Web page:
The crux moment arrived in Stage 6, on the way to Cannes. Halfway into the race, a group of 19 broke away, and none of the other teams were willing to help Phonak chase them down. With the gap widening and the race becoming dangerously unstable, Landis decided to send a message.

At the base of a climb, he ordered his team to the front and told them to go full throttle. They blasted for three, five, ten minutes, and when everyone behind was gasping and hurting, Landis turned to address the peloton.

"You want more of that, motherfuckers?" he asked loudly. "Because if you do, we've got plenty."

The race went smoothly the rest of the way. After it ended, I asked Chechu Rubiera, a former teammate of Landis at U.S. Postal, if Floyd had reminded him of anyone in particular at that moment. Rubiera just smiled.

Super Floyd Photo by Eric Reagan,

Stage 10: Cambo-les-Bains - Pau

Mercado takes a stage win over Dessel on a long break of attrition. What was originally a 13-man break became a battle between Mercado and Dessel as the two managed to drop the rest of the break going over the massive Col du Soudet. Five riders caught back on in the runup to the Col du Marie Blanc, but Mercado and Dessel dropped them once more and held onto the finish. As they approached the line, Dessel had already secured his new KOM and yellow jerseys, but he wanted it all -- overall, mountain, and stage. Mercado asked Dessel to let him have the win, Dessel said no, so Mercado decided to sit on Dessel's wheel in the final kilometers. Dessel still made it a go in the final sprint and was just barely beat to the line. The smartest move they made on the day was probably not allowing Landaluze to join their break. Landaluze managed to get within ten seconds of latching onto their break, but they pushed away from him and kept the spoils to themselves. Dessel is now the fifth rider to wear yellow this Tour in just ten stages, and I'm betting on that jersey passing to someone else's shoulders tomorrow. (Photo by FRANCK FIFE/AFP/Getty Images)

Bennati took the field sprint just over Zabel for some more points in the green jersey competition. Bennati also made it into the break earlier in the day and took an intermediate sprint for more points.

The mountains are finally here, but this wasn't a stage designed to be decisive in the overall competition. The long run-in to the finish meant that none of the overall contenders were going to waste too much energy attacking, and tomorrow's very difficult stage means that everyone wants to save as much energy as possible. The result was a breakaway that the peloton barely gave chase to -- it held about a ten minute lead nearly the whole day that was only pulled back to seven-and-a-half minutes by day's end. T-Mobile set tempo most of the day but probably didn't want to given their seven-man status, and we may have seen some of the effect of the departure of the Tour boss, Lance Armstrong: there's no clear leader or favorite in the peloton anymore, so every team is doing its best to pretend that it doesn't have to do work, that it doesn't have a clear leader. Hopefully this will sort itself out tomorrow, or else the breakaways will have a huge advantage in the mountains.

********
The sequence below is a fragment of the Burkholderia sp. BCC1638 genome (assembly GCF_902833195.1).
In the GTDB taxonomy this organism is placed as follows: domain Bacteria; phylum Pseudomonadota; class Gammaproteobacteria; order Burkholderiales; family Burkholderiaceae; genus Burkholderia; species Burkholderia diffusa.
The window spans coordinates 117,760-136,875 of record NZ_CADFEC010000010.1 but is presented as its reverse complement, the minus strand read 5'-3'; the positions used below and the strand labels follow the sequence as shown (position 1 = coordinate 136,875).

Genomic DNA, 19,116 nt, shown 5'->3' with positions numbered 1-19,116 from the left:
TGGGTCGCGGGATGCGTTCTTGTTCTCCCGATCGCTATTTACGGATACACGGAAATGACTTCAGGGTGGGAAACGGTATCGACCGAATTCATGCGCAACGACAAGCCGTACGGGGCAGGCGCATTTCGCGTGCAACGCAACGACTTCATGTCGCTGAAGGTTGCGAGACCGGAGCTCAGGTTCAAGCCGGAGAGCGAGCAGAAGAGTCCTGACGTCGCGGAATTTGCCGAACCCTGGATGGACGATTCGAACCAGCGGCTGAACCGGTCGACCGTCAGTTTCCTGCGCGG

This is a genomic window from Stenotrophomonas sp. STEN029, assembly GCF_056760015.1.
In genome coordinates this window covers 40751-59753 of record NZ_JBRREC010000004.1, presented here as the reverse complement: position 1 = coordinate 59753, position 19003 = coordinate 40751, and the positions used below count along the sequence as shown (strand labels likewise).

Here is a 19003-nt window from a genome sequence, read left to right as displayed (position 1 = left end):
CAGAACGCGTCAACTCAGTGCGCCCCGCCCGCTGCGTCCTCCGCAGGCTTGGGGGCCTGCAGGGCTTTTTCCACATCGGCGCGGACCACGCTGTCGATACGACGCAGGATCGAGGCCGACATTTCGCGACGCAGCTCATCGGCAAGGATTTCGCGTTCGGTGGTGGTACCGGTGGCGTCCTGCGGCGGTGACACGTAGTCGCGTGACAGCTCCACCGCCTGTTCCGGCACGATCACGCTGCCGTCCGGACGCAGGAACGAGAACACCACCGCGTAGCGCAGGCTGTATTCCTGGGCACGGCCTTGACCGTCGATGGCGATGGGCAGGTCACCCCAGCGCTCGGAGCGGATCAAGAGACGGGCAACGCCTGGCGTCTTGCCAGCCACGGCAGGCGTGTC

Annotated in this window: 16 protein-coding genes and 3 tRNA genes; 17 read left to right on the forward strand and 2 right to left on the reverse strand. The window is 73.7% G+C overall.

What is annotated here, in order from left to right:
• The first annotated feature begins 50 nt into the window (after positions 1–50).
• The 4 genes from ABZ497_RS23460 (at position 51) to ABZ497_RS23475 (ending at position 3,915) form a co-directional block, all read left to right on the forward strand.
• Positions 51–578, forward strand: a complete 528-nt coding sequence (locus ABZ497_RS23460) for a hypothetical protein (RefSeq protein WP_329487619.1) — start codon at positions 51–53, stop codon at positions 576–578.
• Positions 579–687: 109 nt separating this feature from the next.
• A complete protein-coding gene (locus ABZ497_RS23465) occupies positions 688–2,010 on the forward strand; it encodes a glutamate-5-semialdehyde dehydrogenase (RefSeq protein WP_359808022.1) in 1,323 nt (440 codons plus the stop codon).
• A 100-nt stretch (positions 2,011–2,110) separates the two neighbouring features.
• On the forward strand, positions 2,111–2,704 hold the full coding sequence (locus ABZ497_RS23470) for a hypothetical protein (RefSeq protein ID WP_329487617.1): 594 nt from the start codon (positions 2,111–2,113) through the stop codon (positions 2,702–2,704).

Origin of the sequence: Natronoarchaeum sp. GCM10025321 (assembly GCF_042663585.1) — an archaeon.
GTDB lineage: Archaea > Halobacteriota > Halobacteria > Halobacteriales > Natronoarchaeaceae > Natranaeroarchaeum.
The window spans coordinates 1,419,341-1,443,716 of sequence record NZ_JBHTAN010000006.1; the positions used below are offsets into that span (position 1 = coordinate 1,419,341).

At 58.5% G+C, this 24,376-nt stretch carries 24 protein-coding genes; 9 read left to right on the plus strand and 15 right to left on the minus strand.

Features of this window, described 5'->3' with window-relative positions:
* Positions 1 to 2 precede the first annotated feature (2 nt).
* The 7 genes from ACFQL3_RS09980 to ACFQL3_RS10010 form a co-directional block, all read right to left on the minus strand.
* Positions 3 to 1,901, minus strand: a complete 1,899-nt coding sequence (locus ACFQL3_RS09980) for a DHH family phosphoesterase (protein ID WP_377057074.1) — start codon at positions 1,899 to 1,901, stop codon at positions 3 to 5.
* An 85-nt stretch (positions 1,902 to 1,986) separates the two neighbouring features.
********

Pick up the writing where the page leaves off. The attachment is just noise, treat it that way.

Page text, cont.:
Seventy-three riders made the selection in the main peloton, which doesn't whittle things down too much. Cunego and Levi had been dropped but reintegrated, as was Simoni, but Simoni had a flat tire to blame Zabriskie barely held on, but he's probably working for Sastre. The only real surprise was how bad Mayo did -- he's not really an overall favorite anymore, but now it's doubtful that he'll even do well in the mountain stages to come. Mayo was dropped early and finished with the likes of McEwen.

Prediction check: * My prediction: Sprinters win, Freire first, Zabel second, Hincapie third, Gonchar still in yellow * Actual: Minus the breakaway, I might have actually done quite well :). Zabel finished second in the field sprint behind Bennati, but with the breakaway this put Zabel in 9th place. Gonchar lost the yellow to Dessel. Freire made the first selection over to the Col du Soudet but got dropped on the Col du Marie Blanc.

Continue reading "Stage 10: Cambo-les-Bains - Pau" »

July 11, 2006

Stage 9: Bordeaux - Dax

Photo by JAVIER SORIANO/AFP/Getty Images

Photo by JAVIER SORIANO/AFP/Getty Images

Photo by -/AFP/Getty ImagesIt was a messy sprint finish with multiple sprinters trying to launch their lead outs. Eventually it was Zabel, Freire, and McEwen grabbing the wheel of Boonen, who could do little to fight them off as they each came around one by one. McEwen jumped way across to his left, which was perhaps too much ground, as it was Freire who came up between McEwen and Boonen and beat McEwen by just a tiny bit of wheel. (Photo by -/AFP/Getty Images)